Passengers travelling to or from the north on the East Coast Main Line that weekend will need to transfer at Peterborough for rail replacement coaches, which connect to Thameslink services between Bedford and St Pancras International.

People must continue to follow the latest Government guidance and stay at home, except for limited reasons. Those who must travel are strongly advised to check their journeys via National Rail Enquiries, at EastCoastUpgrade.co.uk or on their train operator’s website and allow plenty of time.

ENDS

Notes to Editors

Network Rail has announced dates where there will be no services or a reduced service to and from London King’s Cross. Passengers who must travel are strongly advised to plan their journeys in advance. 

  • Saturday 30 and Sunday 31 January – No services to or from King’s Cross Station, to or from St Pancras International via Finsbury Park, or between Peterborough and Hitchin.
  • Sundays 7 and 14 February - Reduced service to and from London King’s Cross. No trains between Peterborough and Hitchin
  • Sunday 21 February - Reduced service to and from London King’s Cross. No trains between Stevenage and Alexandra Palace
  • Friday 26, Saturday 27 and Sunday 28 February – No services to or from King’s Cross Station or to or from St Pancras International via Finsbury Park
  • Monday 1 March through to Thursday 22 April – A temporary, dedicated timetable will operate at King’s Cross station to support the relaying of the redesigned track layout with reduced services operating.
  • Friday 23, Saturday 24 and Sunday 25 April – No services to or from King’s Cross Station for all three days or to or from St Pancras International via Finsbury Park on the Saturday and Sunday
  • Monday 26 April through to Thursday 3 June – A further temporary, dedicated timetable will operate at King’s Cross station to support the relaying of the redesigned track layout with reduced services operating.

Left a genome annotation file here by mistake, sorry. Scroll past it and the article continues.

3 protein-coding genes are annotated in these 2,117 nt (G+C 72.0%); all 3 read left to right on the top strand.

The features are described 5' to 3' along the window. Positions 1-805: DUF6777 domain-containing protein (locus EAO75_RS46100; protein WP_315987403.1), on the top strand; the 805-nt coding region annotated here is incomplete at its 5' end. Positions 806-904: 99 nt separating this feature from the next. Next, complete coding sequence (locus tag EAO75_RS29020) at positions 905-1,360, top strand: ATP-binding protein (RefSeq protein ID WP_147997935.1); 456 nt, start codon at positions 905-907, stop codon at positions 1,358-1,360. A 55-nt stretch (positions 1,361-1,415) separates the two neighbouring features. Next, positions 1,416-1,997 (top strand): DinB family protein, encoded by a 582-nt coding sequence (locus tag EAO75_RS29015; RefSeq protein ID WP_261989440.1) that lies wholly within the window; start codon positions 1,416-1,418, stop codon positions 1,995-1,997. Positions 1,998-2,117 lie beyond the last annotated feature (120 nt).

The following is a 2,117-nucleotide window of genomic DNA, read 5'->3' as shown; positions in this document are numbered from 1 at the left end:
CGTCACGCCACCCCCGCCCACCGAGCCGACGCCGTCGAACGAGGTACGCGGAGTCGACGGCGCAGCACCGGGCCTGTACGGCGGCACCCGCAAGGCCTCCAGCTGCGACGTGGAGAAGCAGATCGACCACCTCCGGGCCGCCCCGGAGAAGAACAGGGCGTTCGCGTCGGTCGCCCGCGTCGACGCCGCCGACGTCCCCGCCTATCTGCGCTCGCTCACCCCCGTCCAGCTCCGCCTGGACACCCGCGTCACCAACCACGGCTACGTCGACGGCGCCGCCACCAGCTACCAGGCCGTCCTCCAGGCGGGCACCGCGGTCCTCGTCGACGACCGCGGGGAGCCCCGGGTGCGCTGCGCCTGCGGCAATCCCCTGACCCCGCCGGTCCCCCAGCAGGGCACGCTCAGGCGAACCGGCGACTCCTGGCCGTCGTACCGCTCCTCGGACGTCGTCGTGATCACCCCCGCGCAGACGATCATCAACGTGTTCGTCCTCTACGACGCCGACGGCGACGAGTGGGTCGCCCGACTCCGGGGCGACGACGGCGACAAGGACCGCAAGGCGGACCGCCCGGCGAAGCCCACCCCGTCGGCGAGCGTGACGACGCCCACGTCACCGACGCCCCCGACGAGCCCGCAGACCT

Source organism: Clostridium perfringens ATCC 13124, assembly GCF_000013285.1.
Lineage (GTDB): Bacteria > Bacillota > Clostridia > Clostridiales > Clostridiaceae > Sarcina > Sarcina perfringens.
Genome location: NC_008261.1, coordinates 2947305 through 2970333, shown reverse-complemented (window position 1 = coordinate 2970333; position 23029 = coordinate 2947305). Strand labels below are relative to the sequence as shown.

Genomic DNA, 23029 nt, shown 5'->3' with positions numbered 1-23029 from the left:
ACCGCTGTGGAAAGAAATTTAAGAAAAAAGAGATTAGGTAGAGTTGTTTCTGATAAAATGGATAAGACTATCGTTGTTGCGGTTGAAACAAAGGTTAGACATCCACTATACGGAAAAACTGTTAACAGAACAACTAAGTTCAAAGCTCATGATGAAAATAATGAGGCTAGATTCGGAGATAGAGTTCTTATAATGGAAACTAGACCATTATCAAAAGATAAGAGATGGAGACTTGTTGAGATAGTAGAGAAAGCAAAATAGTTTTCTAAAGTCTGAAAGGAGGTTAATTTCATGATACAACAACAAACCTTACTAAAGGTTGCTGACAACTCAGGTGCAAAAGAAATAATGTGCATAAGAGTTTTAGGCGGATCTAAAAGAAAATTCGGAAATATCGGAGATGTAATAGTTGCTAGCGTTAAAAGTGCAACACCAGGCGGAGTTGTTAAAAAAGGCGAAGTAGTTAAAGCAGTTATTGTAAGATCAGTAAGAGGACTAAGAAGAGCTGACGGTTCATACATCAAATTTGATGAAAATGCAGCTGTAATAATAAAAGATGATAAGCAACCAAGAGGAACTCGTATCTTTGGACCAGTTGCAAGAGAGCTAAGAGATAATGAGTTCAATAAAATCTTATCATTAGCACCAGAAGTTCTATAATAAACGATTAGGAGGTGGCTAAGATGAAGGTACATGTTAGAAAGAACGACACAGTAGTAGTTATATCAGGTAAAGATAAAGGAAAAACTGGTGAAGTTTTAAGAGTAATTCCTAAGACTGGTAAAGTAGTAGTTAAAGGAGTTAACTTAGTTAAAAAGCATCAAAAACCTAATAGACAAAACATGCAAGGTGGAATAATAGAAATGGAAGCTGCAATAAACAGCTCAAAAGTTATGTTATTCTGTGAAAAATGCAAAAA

• Friday 4 June – From midday no services to or from King’s Cross Station or to or from St Pancras International via Finsbury Park
  • Saturday 5 and Sunday 6 June – No services to or from King’s Cross Station or to or from St Pancras International via Finsbury Park

Hull Trains and Grand Central services remain suspended during the current lockdown restrictions.

Contact information

Passengers / community members
Network Rail national helpline
03457 11 41 41

Latest travel advice
Please visit National Rail Enquiries

Journalists
Kathryn Muffett
Communications Executive
Network Rail
01904 383180
kathryn.muffett@networkrail.co.uk

About Network Rail

We own, operate and develop Britain's railway infrastructure; that's 20,000 miles of track, 30,000 bridges, tunnels and viaducts and the thousands of signals, level crossings and stations. We run 20 of the UK's largest stations while all the others, over 2,500, are run by the country's train operating companies.

Usually, there are almost five million journeys made in the UK and over 600 freight trains run on the network. People depend on Britain's railway for their daily commute, to visit friends and loved ones and to get them home safe every day. Our role is to deliver a safe and reliable railway, so we carefully manage and deliver thousands of projects every year that form part of the multi-billion pound Railway Upgrade Plan, to grow and expand the nation's railway network to respond to the tremendous growth and demand the railway has experienced - a doubling of passenger journeys over the past 20 years.